How Minks Can Prolong The Virus For Years

How Minks Can Prolong The Virus For Years

Noah MacAulay, Writer

A Danish Mink fur farm has been infecting small margins of the Minks that they contain and occasionally those Mink can escape infecting many different wildlife species that can reintroduce new variants back to humans.

Due to the tight constraints of the fur farm and the proximity to humans, a portion of Mink have been estimated to be infected which may not be any problem on its own if Mink are then ‘disposed’ of. Only when Mink escape which is no new event having a couple of thousand Mink escape a year is when we should start being concerned. According to Sten Mortensen, veterinary research manager at the Danish Veterinary and Food Administration around five percent of the escaped Mink are infected with covid-19. Mortensen later said that the risk of Minks infecting other animals is low since Minks are loners and only partake in social interactions to breed. Mortensen said however low the odds of infection should Minks infect animals it would most likely infect “wild animals such as ferrets and raccoon dogs and susceptible domestic animals such as cats.” This transmission would mainly occur to animals who are predators to Minks as eating their corpses or coming into contact with Mink wastes (poop) could lead to new infection. 

Minks similar to humans do not normally die to covid-19 but unlike humans usually recover well and quickly with the worst effects being only a few days of breathing difficulties and then developing immunity.

Microbiologist Joanne Santini has gone on to say that once covid hits the wild “it will become extremely difficult to control its further spread to animals and then back to humans”… “Transmission to the wild meant the virus could broaden its host-range and infect other species of animals that it wouldn’t ordinarily be able to infect”. This means that new animal species could be infected and then spread new versions of Covid-19 back to humans many possible times forcing us to continually come up with new vaccines. This is backed up by Prof Marion Koopmans who said that if enough animals got infected it could “in theory, as avian flu and swine influenza viruses do, continue to evolve in their animal hosts, constituting a permanent pandemic threat to humans and animals.”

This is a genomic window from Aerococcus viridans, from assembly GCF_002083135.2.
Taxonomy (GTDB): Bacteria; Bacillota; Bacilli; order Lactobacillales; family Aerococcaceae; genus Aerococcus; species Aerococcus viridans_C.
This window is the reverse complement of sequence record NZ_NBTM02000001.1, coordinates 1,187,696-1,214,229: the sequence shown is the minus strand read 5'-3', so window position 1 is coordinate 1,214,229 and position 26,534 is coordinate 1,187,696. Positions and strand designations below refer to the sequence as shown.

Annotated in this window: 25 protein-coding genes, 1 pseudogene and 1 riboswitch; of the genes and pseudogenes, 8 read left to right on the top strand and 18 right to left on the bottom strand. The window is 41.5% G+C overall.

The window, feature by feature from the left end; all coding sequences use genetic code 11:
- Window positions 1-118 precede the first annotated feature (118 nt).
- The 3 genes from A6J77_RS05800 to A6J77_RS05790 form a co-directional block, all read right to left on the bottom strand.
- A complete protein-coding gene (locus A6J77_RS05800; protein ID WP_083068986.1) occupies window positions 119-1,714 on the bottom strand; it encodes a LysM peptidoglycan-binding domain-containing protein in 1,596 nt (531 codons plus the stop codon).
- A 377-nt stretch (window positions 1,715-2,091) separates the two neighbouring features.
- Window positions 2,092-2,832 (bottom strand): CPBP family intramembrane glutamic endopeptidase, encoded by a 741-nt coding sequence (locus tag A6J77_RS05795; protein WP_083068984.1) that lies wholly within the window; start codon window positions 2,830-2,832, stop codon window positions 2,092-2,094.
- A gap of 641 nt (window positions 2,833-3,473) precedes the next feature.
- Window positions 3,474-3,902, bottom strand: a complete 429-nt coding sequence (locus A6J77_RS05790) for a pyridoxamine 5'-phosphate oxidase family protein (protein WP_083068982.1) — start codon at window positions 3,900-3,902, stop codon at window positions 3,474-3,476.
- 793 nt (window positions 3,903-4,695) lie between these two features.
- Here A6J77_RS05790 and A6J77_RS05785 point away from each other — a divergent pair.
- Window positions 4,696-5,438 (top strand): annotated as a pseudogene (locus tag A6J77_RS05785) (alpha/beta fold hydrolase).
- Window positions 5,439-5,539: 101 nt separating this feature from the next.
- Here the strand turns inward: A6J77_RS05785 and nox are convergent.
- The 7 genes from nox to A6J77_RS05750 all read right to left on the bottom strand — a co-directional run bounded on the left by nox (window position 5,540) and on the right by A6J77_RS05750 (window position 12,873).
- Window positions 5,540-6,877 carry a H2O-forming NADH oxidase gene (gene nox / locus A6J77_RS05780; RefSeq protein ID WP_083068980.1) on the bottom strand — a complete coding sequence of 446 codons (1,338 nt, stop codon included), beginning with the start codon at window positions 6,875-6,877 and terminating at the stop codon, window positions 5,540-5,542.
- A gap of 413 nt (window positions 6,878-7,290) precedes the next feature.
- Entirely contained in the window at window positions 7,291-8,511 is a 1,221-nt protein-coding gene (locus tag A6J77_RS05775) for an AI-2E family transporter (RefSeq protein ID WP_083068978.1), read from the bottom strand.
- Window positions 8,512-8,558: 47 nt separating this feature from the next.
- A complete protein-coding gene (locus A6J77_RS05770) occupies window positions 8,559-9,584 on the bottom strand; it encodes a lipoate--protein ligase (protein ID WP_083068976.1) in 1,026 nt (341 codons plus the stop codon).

Dr. John Easley research director at Fur Commission USA said he thinks once a vaccine is developed it should become available to Mink farmers across the globe to hopefully end the potential risk for animals and covid. This vaccine however may not be so available to lower end Mink farms as estimated vaccine costs are $4-$20 a dose meaning that a lower end professional fur farm with only a million or so Minks would have to pay a minimum of 4 million dollars to afford all their vaccines and even if Minks get half a dose (excluding syringe costs) that’s still 2 million dollars to ensure your animals are protected covid, and if we use the highest estimate of $20 per vaccine that’s 10 million dollars for a low-end fur farm! (assuming each animal gets half a dose) Keep in mind that the fur farm mentioned in this article has 15-17 million Minks meaning vaccinizing animals just later kill them is a cost some business owners may not want to take meaning that some farms could become Mink Covid risks in the future should corporate greed set in.

In conclusion, if humans don’t intervene in some way there is a chance that covid infections could spread and mutate in the wild giving humans a constant source of illness and constant demand for vaccines, sadly if things get to that state (which keep in mind according to professors is unlikely so don’t be too paranoid) there will be few ways to rectify it but one of those solutions could be hunters killing large amounts of Minks reducing the population but keeping humans safe. 

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